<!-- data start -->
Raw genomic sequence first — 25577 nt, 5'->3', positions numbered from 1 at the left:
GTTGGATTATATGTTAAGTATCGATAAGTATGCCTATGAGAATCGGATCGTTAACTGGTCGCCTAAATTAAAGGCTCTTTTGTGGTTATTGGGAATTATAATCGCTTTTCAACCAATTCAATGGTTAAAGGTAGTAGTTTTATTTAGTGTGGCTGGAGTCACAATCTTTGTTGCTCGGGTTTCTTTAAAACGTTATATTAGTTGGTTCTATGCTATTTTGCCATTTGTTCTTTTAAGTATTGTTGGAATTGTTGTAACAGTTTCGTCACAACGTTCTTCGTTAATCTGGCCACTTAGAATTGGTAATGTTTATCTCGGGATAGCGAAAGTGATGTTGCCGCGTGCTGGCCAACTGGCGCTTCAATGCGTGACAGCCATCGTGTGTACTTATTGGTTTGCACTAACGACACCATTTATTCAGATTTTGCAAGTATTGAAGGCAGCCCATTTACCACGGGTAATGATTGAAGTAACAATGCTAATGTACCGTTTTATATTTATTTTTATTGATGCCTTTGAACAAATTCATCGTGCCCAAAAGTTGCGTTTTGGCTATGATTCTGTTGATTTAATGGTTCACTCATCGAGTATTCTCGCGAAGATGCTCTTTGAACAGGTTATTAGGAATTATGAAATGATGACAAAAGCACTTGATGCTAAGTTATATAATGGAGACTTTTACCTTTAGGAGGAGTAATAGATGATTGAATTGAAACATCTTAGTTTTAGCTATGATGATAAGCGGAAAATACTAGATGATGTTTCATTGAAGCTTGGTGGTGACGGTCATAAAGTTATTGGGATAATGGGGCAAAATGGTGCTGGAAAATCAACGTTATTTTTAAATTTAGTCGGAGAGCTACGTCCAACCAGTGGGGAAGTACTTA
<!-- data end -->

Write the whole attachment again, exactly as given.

Raw genomic sequence first — 25577 nt, 5'->3', positions numbered from 1 at the left:
GTTGGATTATATGTTAAGTATCGATAAGTATGCCTATGAGAATCGGATCGTTAACTGGTCGCCTAAATTAAAGGCTCTTTTGTGGTTATTGGGAATTATAATCGCTTTTCAACCAATTCAATGGTTAAAGGTAGTAGTTTTATTTAGTGTGGCTGGAGTCACAATCTTTGTTGCTCGGGTTTCTTTAAAACGTTATATTAGTTGGTTCTATGCTATTTTGCCATTTGTTCTTTTAAGTATTGTTGGAATTGTTGTAACAGTTTCGTCACAACGTTCTTCGTTAATCTGGCCACTTAGAATTGGTAATGTTTATCTCGGGATAGCGAAAGTGATGTTGCCGCGTGCTGGCCAACTGGCGCTTCAATGCGTGACAGCCATCGTGTGTACTTATTGGTTTGCACTAACGACACCATTTATTCAGATTTTGCAAGTATTGAAGGCAGCCCATTTACCACGGGTAATGATTGAAGTAACAATGCTAATGTACCGTTTTATATTTATTTTTATTGATGCCTTTGAACAAATTCATCGTGCCCAAAAGTTGCGTTTTGGCTATGATTCTGTTGATTTAATGGTTCACTCATCGAGTATTCTCGCGAAGATGCTCTTTGAACAGGTTATTAGGAATTATGAAATGATGACAAAAGCACTTGATGCTAAGTTATATAATGGAGACTTTTACCTTTAGGAGGAGTAATAGATGATTGAATTGAAACATCTTAGTTTTAGCTATGATGATAAGCGGAAAATACTAGATGATGTTTCATTGAAGCTTGGTGGTGACGGTCATAAAGTTATTGGGATAATGGGGCAAAATGGTGCTGGAAAATCAACGTTATTTTTAAATTTAGTCGGAGAGCTACGTCCAACCAGTGGGGAAGTACTTA